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Replacing mercury sphygmomanometer in paediatric clinical practice: is there a need for a consensus conference?
  1. A Attilakos,
  2. I Antoniadou
  1. Department of Social Paediatrics, Institute of Child Health, Agia Sophia Children’s Hospital, 11527 Athens, Greece;

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    The definition of normal blood pressure (BP) values in adults and children is based on mercury sphygmomanometry, and standard mercury readings are the main basis for BP-disease associations.1 Unfortunately, mercury has toxic effects on the environment and the mercury sphygmomanometer will have to be gradually replaced.2 However, there is a rearguard movement to retain mercury until some satisfactory substitute can be found.

    We investigated the type of BP devices that are currently being used in Departments of Paediatrics in Greece. In a total of 76 departments, 30% use a mercury sphygmomanometer, 25% use automated devices, 25% use either mercury or automated devices, and 20% use an aneroid sphygmomanometer. Interestingly, 1 in 3 departments has the commonly used automated monitor “Dinamap” (several models); furthermore, half of these departments are using the model 8100. However, the accuracy of Dinamap monitors is questionable, especially the model 8100, which, when tested against the standard mercury sphygmomanometer, was found to detect mean systolic and diastolic BP values significantly above auscultatory readings.3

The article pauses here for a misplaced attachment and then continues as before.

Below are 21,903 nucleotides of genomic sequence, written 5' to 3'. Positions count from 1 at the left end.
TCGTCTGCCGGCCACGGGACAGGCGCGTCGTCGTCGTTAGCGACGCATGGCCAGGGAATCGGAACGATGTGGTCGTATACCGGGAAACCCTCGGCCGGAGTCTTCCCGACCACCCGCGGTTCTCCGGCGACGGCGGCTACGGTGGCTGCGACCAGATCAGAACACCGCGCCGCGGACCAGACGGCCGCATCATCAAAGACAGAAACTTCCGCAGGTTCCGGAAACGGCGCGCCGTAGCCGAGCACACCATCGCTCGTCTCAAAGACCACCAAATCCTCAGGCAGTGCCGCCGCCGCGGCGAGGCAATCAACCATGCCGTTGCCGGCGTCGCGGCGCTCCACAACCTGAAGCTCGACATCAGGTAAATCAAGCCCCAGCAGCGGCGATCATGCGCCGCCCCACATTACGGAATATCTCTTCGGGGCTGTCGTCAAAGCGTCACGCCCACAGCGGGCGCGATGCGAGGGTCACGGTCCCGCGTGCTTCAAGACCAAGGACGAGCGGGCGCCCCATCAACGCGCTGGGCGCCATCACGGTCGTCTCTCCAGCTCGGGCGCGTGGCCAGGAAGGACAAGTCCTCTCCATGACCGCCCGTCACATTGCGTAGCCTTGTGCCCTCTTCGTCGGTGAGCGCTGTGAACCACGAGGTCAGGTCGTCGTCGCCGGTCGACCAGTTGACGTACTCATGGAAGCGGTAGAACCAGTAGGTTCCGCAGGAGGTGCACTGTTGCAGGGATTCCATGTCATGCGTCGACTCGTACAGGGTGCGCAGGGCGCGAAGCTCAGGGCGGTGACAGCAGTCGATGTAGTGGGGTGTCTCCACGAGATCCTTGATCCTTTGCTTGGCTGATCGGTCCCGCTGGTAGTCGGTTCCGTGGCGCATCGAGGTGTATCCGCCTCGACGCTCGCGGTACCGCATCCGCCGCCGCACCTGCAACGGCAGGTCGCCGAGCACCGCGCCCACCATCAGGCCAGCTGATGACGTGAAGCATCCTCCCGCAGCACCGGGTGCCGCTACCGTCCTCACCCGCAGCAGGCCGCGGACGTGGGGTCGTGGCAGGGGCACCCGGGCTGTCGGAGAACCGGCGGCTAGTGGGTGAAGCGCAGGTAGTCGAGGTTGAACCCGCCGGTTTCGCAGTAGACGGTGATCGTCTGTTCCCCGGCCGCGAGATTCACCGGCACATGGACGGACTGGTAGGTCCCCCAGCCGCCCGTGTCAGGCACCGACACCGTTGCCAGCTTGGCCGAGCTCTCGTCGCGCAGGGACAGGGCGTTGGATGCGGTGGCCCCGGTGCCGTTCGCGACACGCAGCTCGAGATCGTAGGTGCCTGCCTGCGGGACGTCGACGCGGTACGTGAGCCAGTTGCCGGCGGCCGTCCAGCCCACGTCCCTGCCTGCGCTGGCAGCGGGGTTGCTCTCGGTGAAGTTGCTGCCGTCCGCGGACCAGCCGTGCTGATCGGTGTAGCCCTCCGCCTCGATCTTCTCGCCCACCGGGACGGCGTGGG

We feel that replacement of mercury sphygmomanometer with automated devices has become increasingly common but, also, rather questionable in some countries, considering the lack of validated automated devices for the paediatric age group. The recent “International Protocol” established by the European Society of Hypertension for validation of BP measuring devices, is designed for adults and does not make recommendations for children.4 Facing the beginning of new standard in clinical sphygmomanometry, there is little doubt that we need a consensus conference. Such a conference would help in making recommendations for endorsing the use of alternative devices as the optimal replacement for mercury devices. In addition, the development of appropriate validation standards for paediatric use of BP devices and the elimination of inaccurate monitors would improve our methods of BP measurement and interpretation.



    • Competing interests: none declared

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